Pinch yourself. You’re alive. But how do you know, and what is it you’re hardly noticing as days roll in and out with numbing regularity?
Answer: a lot. Solution: the five senses. Even more so the four neglected senses. You know how partial we are to our eyes. To sight. The favored child among our brood.
But what if the idea is to conjure a moment — pick a moment, any moment — using the senses, not just sight but touch, smell, sound, and taste? Imagery, we call it, is an essential poet’s tool. One willing to share the poetic limelight with figurative language.
Given the heady mix of imagery, figurative language, and the moment, you’d see a direct link between Buddhism and poetry. What’s present around us at any given moment, with focus, with meditation, can become something more than it seems. The insignificance of a world that can become mundane lies in our own prejudices. Moments are always there but, through bad habit, we are usually not.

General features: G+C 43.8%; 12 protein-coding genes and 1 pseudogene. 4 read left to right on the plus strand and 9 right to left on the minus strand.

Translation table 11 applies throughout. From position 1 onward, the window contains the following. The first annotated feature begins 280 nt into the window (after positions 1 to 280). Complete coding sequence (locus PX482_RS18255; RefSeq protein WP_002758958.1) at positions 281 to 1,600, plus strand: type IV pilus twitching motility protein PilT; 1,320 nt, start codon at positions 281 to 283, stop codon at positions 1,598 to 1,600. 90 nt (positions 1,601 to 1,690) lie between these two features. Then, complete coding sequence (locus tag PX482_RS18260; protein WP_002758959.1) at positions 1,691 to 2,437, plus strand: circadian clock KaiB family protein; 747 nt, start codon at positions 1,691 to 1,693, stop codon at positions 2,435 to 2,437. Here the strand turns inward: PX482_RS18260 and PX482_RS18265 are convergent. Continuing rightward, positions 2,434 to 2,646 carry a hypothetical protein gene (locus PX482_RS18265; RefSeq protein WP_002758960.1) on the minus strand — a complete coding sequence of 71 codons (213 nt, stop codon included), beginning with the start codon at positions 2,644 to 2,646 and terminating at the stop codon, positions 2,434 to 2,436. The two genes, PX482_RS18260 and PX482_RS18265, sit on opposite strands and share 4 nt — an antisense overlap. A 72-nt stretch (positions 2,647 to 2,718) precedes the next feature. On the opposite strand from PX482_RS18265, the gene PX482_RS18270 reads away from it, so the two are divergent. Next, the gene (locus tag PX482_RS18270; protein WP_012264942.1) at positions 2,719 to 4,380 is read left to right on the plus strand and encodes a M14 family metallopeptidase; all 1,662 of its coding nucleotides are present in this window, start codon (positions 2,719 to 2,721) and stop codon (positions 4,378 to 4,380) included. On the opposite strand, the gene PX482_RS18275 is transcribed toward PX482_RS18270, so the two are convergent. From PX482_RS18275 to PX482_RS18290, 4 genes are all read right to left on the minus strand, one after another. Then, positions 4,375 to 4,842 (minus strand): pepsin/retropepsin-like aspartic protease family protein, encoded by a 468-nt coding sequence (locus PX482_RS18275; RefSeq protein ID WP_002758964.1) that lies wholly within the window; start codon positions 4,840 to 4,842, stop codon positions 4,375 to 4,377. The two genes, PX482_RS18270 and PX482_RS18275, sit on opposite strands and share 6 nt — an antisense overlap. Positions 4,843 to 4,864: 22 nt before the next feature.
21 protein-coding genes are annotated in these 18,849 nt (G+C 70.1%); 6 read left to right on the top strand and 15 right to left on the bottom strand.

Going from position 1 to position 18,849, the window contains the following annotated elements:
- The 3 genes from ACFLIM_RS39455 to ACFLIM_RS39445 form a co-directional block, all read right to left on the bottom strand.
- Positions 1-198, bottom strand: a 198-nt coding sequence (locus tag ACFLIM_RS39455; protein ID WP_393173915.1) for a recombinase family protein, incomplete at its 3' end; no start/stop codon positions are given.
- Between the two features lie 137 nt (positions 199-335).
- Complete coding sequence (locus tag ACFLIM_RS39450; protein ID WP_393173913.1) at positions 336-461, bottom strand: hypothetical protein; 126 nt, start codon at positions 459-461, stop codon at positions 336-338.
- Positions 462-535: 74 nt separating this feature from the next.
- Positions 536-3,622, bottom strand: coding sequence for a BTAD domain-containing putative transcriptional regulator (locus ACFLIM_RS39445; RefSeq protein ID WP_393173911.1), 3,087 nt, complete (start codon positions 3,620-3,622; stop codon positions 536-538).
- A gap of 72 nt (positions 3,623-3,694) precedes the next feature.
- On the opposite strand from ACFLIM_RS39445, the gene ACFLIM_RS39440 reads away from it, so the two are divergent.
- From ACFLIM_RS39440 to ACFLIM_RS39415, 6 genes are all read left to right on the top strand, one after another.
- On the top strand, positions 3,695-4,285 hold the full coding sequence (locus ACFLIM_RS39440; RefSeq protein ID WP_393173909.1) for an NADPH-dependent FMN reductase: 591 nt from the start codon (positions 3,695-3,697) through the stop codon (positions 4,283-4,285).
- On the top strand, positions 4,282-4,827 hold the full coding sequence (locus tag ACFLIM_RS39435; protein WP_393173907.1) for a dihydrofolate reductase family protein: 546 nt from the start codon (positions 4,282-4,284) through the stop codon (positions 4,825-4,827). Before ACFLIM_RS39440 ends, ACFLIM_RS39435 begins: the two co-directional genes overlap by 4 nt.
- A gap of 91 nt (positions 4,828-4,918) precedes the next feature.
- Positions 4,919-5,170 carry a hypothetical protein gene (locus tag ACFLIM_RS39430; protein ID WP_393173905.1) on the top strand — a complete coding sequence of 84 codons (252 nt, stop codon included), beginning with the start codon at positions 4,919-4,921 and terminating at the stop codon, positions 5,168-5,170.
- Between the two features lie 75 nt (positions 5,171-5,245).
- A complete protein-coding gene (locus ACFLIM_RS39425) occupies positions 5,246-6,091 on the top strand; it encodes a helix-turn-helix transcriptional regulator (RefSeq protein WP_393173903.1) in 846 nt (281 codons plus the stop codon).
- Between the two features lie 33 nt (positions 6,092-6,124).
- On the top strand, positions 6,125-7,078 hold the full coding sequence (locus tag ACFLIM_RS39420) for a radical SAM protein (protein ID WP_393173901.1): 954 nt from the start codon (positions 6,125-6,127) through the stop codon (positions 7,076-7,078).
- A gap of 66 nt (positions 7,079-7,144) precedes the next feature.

Sure, picking a small moment and magnifying it sounds simple, but simplicity is a lovely sound, as proven here by Kenneth Rexroth, who leads us to enlightenment at the end of his humble paean to life as simple moment:
Confusion of the Senses
by Kenneth Rexroth
Moonlight fills the laurels
Like music. The moonlit
Air does not move. Your white
Face moves towards my face.
Holds us like a cobweb
Like a song, a perfume, the moonlight.
Your hair falls and holds our faces.
Your lips curl into mine.
Your tongue enters my mouth.
A bat flies through the moonlight.
The moonlight fills your eyes
They have neither iris nor pupil
They are only globes of cold fire
Like the deer’s eyes that go by us
Through the empty forest.
Your slender body quivers
And smells of seaweed.
We lie together listening
To each other breathing in the moonlight.
Do you hear? We are breathing. We are alive.
For your own “We are alive” or “I am alive” moment, you can slow down and invite one into your own life. Then honor it by writing a poem rich in the senses leavened with the meaning you give it (or, better yet, it gives you).
It’s how we experience the world, after all — if only we would more often!